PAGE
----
Plaid

Plaid

Our posts this week all have a Scottish theme, which is a great opportunity for us to learn a bit more about tartans and plaids. Tartans are actually what most of us consider plaids— a criss crossed pattern woven in wool. In Scotland, plaids are the textiles that were once slung over shoulders in what represented a more traditional dress or used as a blanket or throw on a bed. In North America, we consider plaid to be a pattern that has been in and out of fashion trends for decades. I don’t think plaid has ever been out of style in Maine— but at the moment it seems to be the most popular fashion trend. On one hand I find it humorous, but on the other I find it comforting because it’s one of very few fashion trends that I can relate to.

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My grandfather, Argyle Augustus MacDonald needs no explanation regarding his ancestry. His style was classic old school Maine. He wore the same outfit year after year. He mastered what I long to achieve, which is sorting out the most basic and appropriate personal uniform. He wore an L.L. Bean Herringbone shirt for as long as any of us can remember. I remember him wearing a grey, green and blue plaid shirt at times. There are funny stories about  him meeting the Duke of Argyle one day many years ago.  We named our cat Argyle after him and then a rug after the two of them. It’s my interpretation of a modern plaid.

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My Great Uncle Goldie was my Grandfathers brother, Golden Archibald MacDonald. As salty as his brother, my Uncle Goldie also mastered the ideal personal uniform, which wasn’t dissimilar to my grandfathers. They both wore the black L.L. Bean sweater in this image. Most of us had one of these, with elbows worn out from dedicated wear.

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My Grandmother, Helen MacDonald (wife of Argyle), was also Scottish. Her family name was McKinnon. They came to New England from Scotland via Nova Scotia. My grandmother had the most excellent sense of style, which will need a dedicated blog post, but I want to call out for this post her snappy plaid articles that I remember. Her green, blue and red wool plaid slacks were always in style and she wore them with coordinating turtlenecks and matching headbands in her hair. One of my favorite articles of her clothing was a beautiful yellow and black checked wool coat. She wore it every fall and I loved to see it each time she donned it, with her revlon “moka poka pink” lipstick as the perfect accent color to the dandelion yellow plaid.  In researching plaids a bit, I learned that pattern is called a Buffalo plaid and was introduced by Woolrich in 1850 in a red and black color way. I think Paul Bunyon should get credit for that pattern’s popularity.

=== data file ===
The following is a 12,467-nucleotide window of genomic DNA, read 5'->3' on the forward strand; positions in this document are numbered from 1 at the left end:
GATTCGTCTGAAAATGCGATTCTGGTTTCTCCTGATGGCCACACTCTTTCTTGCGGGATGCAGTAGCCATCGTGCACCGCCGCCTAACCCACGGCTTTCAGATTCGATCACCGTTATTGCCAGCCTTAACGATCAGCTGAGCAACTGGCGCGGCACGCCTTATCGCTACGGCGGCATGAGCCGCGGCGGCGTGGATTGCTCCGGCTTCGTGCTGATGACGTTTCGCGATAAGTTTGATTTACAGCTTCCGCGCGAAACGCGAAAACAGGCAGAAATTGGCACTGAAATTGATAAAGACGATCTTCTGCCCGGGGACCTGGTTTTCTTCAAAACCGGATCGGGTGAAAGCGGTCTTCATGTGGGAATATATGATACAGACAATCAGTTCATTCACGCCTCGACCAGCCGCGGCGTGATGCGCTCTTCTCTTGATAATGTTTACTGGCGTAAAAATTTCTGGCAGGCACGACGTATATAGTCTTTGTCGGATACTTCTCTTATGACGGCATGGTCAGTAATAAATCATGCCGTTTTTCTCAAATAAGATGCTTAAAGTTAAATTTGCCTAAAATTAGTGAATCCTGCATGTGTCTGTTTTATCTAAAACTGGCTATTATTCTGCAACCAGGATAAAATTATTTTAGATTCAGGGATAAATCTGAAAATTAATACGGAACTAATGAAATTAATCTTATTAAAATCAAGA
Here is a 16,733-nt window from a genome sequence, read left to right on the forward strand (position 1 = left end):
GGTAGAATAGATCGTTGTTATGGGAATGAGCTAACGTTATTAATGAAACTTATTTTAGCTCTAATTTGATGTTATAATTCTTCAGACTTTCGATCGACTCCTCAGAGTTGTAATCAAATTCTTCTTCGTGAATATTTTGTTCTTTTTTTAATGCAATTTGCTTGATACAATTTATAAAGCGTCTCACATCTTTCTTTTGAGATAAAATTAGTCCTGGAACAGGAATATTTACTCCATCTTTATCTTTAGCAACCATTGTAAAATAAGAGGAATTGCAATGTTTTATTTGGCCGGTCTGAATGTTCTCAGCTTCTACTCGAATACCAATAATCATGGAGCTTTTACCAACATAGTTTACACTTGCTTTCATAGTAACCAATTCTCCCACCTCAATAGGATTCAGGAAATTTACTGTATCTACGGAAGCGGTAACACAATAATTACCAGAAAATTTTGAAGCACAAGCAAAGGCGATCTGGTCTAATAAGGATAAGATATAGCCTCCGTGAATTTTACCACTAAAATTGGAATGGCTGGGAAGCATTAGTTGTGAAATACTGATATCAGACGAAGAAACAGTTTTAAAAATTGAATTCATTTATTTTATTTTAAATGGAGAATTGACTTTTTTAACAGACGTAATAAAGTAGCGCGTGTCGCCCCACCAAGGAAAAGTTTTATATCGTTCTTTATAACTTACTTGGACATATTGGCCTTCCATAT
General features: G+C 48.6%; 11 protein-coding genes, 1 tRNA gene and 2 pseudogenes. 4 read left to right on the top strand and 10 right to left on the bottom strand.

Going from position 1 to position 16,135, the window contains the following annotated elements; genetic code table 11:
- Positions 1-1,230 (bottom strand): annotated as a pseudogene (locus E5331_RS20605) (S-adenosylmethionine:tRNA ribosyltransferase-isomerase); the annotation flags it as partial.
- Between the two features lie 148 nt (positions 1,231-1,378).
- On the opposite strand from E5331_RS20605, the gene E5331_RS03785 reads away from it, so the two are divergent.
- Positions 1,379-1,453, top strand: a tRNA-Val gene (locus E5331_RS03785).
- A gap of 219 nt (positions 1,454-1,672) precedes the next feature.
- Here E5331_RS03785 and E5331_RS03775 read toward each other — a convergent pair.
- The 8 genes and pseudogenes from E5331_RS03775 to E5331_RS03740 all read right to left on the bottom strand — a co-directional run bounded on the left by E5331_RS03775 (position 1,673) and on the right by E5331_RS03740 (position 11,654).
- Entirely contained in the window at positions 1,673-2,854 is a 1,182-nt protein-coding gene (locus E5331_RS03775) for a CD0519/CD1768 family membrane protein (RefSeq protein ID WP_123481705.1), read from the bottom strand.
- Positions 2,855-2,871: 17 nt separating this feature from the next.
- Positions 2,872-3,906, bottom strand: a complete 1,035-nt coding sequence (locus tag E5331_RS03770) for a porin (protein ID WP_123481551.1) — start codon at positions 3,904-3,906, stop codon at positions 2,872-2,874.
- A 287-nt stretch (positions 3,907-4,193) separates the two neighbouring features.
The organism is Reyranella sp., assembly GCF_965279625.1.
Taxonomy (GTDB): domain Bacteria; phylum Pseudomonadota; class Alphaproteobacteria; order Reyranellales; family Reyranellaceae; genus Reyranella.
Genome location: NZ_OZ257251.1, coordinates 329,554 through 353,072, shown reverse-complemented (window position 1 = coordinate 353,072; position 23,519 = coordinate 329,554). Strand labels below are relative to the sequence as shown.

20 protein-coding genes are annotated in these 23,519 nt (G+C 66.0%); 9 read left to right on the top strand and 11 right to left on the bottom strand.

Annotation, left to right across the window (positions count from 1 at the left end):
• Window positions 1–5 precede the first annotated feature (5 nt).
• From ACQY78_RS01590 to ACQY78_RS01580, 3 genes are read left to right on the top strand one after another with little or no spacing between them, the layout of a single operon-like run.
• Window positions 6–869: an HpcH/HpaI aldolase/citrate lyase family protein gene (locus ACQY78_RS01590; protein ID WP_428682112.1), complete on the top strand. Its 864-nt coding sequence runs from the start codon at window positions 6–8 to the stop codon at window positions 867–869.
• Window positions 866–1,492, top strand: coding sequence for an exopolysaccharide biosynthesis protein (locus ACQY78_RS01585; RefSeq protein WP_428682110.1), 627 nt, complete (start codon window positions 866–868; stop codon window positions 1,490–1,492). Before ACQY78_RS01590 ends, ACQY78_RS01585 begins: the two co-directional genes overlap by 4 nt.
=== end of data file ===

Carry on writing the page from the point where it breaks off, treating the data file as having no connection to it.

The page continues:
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In my research, I went searching for the tartans of some of my friends.

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MacKinnon Tartan

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MacDonald Hunting Plaid

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MacDonald Modern Plaid

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MacKay

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MacLeod

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Cunningham

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A quick plaid study I mocked up in the studio as this post was unfolding.

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Fashion designer, Marc Jacobs had a ground-breaking collection when he was the Creative Director for Perry Ellis in 1988. It was a grunge inspired collection of plaids, tattered textiles and layers of boho plaids and knits. It was very much inspired by the style in Seattle at the time, which Curt Cobain and Nirvana were at the forefront of. While the fashion industry eyes popped wide open at it – the business executives of Perry Ellis didn’t get it and subsequently fired Marc Jacobs and his business partner Robert Duffy, as they were uncertain of his talents. Marc Jacobs went on to be one of the most influential designers of his generation and eventually became the creative director of Louis Vuitton and had a lengthy successful run there. I have always loved the photoshoot  Steven Meisel did of this collection.

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Vivienne Westwood has always given plaid a very rock and roll spin.

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And last but not least… we have the McDonald family. Betsy McDonald has been an important part of the angela adams team for over 14 years and she too has Scottish ancestry. Likely even the same family as mine, however with a slight spelling change that happened along the way. Years ago she shared with me an early portrait of her family all decked out in the McDonald family tartans. I had it hanging on my office wall for years and it makes me smile wide every time I look at it.

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